/ Sharon Park (Writer), Kristy Lee (Illustrator)
Fiction — 3 min reading time
You only look up on the days I’m eating toast. But then again, I only notice in the brief moments we get to be with the sun.
It grounds me that this is all I’ve ever known while below: wake up at 8:27, no sun. Brush teeth and wash face under LED ceilings, no sun. Get dressed in incandescence, still no sun.
Here, there is no sun. It cannot hurt us. Not here.
But I miss it. I realize for the hundredth time while sipping on tea too hot and swatting Hyun’s nasty old cat away from the deflated, soggy tea bag. I’ve missed it enough to apply to the aboveground commuting program, enough to say goodbye to the peaceful, silent walks Hyun and I have taken together to classes and jobs for the past five years.
I’m running late as always, careful to grab the singed corners of my toast as I slip out the door.
9:17AM: rush hour. I push through right as the doors threaten to close, breathlessly mouthing apologies and sweat pricking through my roots. There is a spot to squeeze perfectly into. I want to imagine the tiny space left open is your doing. Sometimes I listen in on elders scolding you lightly for straining your eyes with those tiny books you carry. Causes wrinkles, you’ll look like me, they chide, and sometimes I can hear the low rumble of your laugh, hesitant but polite.
I’ll never admit how hard I strain to feel a hint of warmth from the chuckles in your throat, not even to myself. It’s at this point I want to look back and say something, anything, but before the words crawl out, it’s 9:20, when the speed picks up. A slight pressure applies to the chest with the feeling of bursting forward, upward, and then it’s just sun. Tinted, filtered, safe sun.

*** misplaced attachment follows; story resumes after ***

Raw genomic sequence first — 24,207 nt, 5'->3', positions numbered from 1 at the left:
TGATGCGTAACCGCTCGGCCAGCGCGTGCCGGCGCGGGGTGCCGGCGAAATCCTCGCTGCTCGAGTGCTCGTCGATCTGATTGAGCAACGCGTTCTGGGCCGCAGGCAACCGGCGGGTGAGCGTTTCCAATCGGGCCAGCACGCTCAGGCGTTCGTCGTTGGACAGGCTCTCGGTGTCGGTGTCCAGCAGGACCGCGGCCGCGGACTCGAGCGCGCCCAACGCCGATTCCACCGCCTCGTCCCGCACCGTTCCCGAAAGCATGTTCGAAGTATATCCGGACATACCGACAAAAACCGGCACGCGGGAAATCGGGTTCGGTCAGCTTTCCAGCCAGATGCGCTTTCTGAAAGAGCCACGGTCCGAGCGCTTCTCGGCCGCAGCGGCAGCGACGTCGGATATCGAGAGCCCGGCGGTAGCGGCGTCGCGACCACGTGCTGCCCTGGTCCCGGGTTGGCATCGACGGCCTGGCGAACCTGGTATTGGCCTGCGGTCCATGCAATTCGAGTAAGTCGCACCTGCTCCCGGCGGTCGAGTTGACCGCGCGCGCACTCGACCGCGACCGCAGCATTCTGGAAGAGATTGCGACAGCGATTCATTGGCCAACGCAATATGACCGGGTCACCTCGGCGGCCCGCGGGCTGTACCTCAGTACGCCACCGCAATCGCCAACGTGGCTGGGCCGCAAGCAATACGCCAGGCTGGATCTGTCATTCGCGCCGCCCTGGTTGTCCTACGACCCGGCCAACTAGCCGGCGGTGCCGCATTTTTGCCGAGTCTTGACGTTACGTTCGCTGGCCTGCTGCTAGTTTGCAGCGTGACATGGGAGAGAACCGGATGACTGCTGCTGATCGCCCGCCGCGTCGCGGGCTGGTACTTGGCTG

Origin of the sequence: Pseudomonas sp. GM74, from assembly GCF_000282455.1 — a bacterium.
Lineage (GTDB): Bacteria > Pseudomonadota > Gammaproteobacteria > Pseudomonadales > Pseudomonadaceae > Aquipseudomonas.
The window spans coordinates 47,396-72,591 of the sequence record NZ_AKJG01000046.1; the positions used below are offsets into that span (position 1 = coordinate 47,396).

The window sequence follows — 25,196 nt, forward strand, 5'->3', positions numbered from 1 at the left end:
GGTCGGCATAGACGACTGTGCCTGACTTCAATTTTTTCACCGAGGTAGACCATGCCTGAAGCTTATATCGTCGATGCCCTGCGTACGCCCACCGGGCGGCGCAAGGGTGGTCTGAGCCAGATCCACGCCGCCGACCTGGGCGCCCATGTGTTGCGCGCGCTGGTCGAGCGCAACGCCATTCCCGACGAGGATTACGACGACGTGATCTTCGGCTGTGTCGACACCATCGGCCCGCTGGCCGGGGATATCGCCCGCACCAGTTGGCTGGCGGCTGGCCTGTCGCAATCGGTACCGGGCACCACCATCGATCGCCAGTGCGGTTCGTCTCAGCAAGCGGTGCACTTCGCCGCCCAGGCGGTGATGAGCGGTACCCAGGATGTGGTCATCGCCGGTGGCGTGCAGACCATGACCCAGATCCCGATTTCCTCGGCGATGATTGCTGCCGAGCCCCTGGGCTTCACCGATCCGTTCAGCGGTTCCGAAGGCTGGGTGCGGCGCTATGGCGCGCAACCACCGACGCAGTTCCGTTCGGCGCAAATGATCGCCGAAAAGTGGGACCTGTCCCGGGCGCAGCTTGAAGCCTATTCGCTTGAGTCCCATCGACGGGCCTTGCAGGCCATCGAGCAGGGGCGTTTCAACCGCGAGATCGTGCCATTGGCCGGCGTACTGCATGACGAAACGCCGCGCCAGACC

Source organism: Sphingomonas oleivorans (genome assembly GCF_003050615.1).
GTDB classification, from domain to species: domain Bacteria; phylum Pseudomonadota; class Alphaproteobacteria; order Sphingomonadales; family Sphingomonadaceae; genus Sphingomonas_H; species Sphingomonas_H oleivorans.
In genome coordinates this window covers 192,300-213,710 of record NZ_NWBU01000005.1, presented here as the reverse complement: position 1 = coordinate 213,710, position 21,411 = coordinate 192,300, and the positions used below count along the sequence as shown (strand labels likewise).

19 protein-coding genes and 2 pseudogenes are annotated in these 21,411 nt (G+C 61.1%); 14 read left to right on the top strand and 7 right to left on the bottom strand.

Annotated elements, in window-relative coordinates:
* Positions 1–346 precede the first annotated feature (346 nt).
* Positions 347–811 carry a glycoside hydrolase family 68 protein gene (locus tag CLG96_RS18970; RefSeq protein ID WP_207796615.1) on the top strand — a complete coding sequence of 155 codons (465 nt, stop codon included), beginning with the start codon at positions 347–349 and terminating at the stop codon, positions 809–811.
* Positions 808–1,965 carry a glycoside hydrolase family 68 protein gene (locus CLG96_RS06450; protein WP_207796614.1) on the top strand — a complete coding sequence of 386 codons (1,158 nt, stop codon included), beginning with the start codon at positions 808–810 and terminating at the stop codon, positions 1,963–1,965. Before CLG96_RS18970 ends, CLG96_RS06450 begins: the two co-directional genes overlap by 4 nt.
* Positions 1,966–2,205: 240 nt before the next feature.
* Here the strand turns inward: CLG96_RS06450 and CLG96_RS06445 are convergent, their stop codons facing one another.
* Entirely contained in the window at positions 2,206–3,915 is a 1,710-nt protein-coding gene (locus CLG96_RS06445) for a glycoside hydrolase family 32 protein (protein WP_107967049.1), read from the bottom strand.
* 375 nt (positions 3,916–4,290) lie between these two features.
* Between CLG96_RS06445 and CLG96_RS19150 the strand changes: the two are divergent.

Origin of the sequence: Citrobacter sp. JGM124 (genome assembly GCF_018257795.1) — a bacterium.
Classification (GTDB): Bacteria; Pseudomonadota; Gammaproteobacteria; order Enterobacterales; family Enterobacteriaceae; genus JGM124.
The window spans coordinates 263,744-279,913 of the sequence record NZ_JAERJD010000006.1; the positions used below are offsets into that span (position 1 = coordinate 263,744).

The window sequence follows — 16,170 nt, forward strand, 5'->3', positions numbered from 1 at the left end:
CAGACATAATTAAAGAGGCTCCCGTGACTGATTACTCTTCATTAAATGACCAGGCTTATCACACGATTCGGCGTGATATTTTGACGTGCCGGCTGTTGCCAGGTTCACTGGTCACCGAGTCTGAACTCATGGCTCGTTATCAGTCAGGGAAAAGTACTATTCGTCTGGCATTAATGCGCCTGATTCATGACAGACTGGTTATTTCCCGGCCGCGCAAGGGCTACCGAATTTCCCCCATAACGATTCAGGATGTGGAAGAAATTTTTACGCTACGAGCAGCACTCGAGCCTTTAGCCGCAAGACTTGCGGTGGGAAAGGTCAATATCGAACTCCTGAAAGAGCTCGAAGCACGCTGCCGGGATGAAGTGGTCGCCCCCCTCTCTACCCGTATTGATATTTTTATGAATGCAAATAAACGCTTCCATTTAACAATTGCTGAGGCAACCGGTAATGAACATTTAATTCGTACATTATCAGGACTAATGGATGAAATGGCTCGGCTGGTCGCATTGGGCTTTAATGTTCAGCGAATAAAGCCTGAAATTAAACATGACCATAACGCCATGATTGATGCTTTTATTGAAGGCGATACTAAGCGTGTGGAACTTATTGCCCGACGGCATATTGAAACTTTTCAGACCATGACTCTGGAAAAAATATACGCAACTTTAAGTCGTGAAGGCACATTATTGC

I can’t think of anything else when it hits, and I know everyone else feels the same. Minds blank, eyes shut, we breathe it in. That’s all I know: soft laughs, quick glances that come and go like the beams of light between pillars, between walls. And then it’s our stop. 9:47.
The day slurs by. In the brief time we’ve been down here, everything else slurs. But even when I don’t think of you throughout the rushed conversations and lengthy agendas and meetings under buzzing yellow light, I never tell you that I wait for you after the day is done and it’s time to see the sun again. 5:37PM.
I know it’s you behind me because of the way you clear your throat, as if there are words to spill out after. But the words never come, and the doors screech open for us to shoulder into. I grab the railing, keeping easy distance between us and look up in silent greeting. You nod back like you always do, lips pursed tight and eyes tired, dancing. The elders are right, I always recall; there are creases by your lids. And they’re crucial because they remind me to look away.
I train my eyes to the window to my right and you duck your head into that same tiny book and all of us are lulled into that exhausted, swelling silence. Nothing but the creaking and rumbling and rushing. The sun races us home, slowly sinking below the empty buildings we used to know, descending down those bare skyscrapers and silent streets. Through tinted windows, we watch the sky turn red, purple, and we look up, all of us.
It’s glorious and tense and still so silent when the sun sinks and the sky bruises and the doors open and we seep out. 6:03. Maybe this is all there is to say.